Scarlett Doesn't Live Here Anymore is a dramatic history of the South in the years leading up to and following the Civil War: a history that focuses on the women, black and white, rich and poor, who made up the fabric of southern life before the war and remade themselves and their world after it.
Positing the household as the central institution of southern society, Edwards delineates the inseparable links between domestic relations and civil and political rights in ways that highlight women's active political role throughout the nineteenth century. She draws on diaries, letters, newspaper accounts, government records, legal documents, court proceedings, and other primary sources to explore the experiences and actions of individual women in the changing South, demonstrating how family, kin, personal reputation, and social context all merged with gender, race, and class to shape what particular women could do in particular circumstances.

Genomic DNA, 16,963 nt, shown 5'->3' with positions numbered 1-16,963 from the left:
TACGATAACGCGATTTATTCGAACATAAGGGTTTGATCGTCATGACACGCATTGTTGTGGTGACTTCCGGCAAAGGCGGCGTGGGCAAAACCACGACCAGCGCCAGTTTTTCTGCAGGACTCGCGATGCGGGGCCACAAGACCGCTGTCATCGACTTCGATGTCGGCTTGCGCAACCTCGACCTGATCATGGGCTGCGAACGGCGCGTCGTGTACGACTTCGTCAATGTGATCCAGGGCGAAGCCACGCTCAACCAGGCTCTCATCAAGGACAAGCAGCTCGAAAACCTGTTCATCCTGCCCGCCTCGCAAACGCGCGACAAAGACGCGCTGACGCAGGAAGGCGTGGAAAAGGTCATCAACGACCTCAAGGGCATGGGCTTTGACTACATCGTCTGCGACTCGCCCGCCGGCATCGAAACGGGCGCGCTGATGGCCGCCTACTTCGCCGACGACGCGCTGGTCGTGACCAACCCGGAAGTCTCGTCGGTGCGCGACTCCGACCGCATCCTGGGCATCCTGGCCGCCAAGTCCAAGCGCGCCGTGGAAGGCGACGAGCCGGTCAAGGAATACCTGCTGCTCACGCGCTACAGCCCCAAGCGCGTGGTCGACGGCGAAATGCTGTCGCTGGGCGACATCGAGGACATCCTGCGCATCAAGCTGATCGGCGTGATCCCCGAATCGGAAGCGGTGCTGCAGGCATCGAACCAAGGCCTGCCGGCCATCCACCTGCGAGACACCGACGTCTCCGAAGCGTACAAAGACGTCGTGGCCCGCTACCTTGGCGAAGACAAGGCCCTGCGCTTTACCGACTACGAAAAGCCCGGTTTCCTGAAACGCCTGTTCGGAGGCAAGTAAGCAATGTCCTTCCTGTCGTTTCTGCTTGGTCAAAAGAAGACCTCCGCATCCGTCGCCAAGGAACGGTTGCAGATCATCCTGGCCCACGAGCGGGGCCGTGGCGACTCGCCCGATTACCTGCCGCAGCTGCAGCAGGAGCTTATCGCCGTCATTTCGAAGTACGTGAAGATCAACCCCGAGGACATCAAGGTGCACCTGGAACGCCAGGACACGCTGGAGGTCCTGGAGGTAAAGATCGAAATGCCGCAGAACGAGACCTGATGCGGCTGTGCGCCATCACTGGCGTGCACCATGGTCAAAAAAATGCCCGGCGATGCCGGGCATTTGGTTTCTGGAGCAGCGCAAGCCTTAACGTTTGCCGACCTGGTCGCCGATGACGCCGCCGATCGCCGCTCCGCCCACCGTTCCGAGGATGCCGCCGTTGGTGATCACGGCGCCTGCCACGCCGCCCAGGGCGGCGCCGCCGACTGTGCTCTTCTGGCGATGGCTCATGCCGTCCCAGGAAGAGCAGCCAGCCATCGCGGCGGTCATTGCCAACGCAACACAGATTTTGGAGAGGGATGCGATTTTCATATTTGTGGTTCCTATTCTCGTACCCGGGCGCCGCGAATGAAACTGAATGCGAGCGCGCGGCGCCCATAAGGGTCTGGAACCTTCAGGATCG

Meet Harriet Jacobs, the escaped slave who hid in a tiny, unheated attic on her master's property for seven years until she could free her children and herself. Marion Singleton Deveaux Converse, the southern belle who leaped out a second-story window to escape her second husband's "discipline" and received temporary shelter from her slaves. Sarah Guttery, a white, poor, unwed mother of two, whose hard work and clean living earned her community's respect despite her youthful transgressions. Aunt Lucy, who led her fellow slaves in taking over her master's abandoned plantation and declared herself the new mistress.
Through vivid portraits of these and other slaves, free blacks, common whites, and the white elite, Edwards shows how women's domestic situations determined their lives before the war and their responses to secession and armed conflict. She also documents how women of various classes entered into the process of rebuilding, asserting new rights and exploring new roles after the war.
An ideal basic text on society in the Civil War era, Scarlett Doesn't Live Here Anymore demonstrates how women on every step of the social ladder worked actively throughout the period to shape southern society in ways that fulfilled their hopes for the future. They used the resources at their disposal to fashion their own positive identities, to create the social bonds that sustained them in difficult times, and to express powerful social critiques that helped them make sense of their lives.